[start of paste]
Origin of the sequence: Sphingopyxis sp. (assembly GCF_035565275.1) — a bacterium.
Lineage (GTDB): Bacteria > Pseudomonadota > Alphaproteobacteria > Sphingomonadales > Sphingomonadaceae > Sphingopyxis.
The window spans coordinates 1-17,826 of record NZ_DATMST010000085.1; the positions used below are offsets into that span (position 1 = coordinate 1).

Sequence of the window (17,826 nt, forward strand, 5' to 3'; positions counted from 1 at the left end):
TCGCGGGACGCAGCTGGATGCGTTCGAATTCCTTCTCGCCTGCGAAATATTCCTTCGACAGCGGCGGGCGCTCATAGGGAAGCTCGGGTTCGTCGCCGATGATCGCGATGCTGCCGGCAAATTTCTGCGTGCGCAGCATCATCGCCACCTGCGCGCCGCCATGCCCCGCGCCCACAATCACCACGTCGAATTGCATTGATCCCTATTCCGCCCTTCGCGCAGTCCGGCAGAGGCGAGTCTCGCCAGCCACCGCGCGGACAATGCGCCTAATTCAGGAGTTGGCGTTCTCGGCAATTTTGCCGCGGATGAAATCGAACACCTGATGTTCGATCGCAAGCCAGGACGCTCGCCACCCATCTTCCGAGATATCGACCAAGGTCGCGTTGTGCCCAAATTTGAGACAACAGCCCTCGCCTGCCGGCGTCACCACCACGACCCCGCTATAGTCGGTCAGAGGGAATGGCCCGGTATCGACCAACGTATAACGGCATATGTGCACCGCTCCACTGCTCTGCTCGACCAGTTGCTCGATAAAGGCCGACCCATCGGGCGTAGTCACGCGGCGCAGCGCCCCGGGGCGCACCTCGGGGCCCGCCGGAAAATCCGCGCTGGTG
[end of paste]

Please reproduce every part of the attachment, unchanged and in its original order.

Origin of the sequence: Sphingopyxis sp. (assembly GCF_035565275.1) — a bacterium.
Lineage (GTDB): Bacteria > Pseudomonadota > Alphaproteobacteria > Sphingomonadales > Sphingomonadaceae > Sphingopyxis.
The window spans coordinates 1-17,826 of record NZ_DATMST010000085.1; the positions used below are offsets into that span (position 1 = coordinate 1).

Sequence of the window (17,826 nt, forward strand, 5' to 3'; positions counted from 1 at the left end):
TCGCGGGACGCAGCTGGATGCGTTCGAATTCCTTCTCGCCTGCGAAATATTCCTTCGACAGCGGCGGGCGCTCATAGGGAAGCTCGGGTTCGTCGCCGATGATCGCGATGCTGCCGGCAAATTTCTGCGTGCGCAGCATCATCGCCACCTGCGCGCCGCCATGCCCCGCGCCCACAATCACCACGTCGAATTGCATTGATCCCTATTCCGCCCTTCGCGCAGTCCGGCAGAGGCGAGTCTCGCCAGCCACCGCGCGGACAATGCGCCTAATTCAGGAGTTGGCGTTCTCGGCAATTTTGCCGCGGATGAAATCGAACACCTGATGTTCGATCGCAAGCCAGGACGCTCGCCACCCATCTTCCGAGATATCGACCAAGGTCGCGTTGTGCCCAAATTTGAGACAACAGCCCTCGCCTGCCGGCGTCACCACCACGACCCCGCTATAGTCGGTCAGAGGGAATGGCCCGGTATCGACCAACGTATAACGGCATATGTGCACCGCTCCACTGCTCTGCTCGACCAGTTGCTCGATAAAGGCCGACCCATCGGGCGTAGTCACGCGGCGCAGCGCCCCGGGGCGCACCTCGGGGCCCGCCGGAAAATCCGCGCTGGTG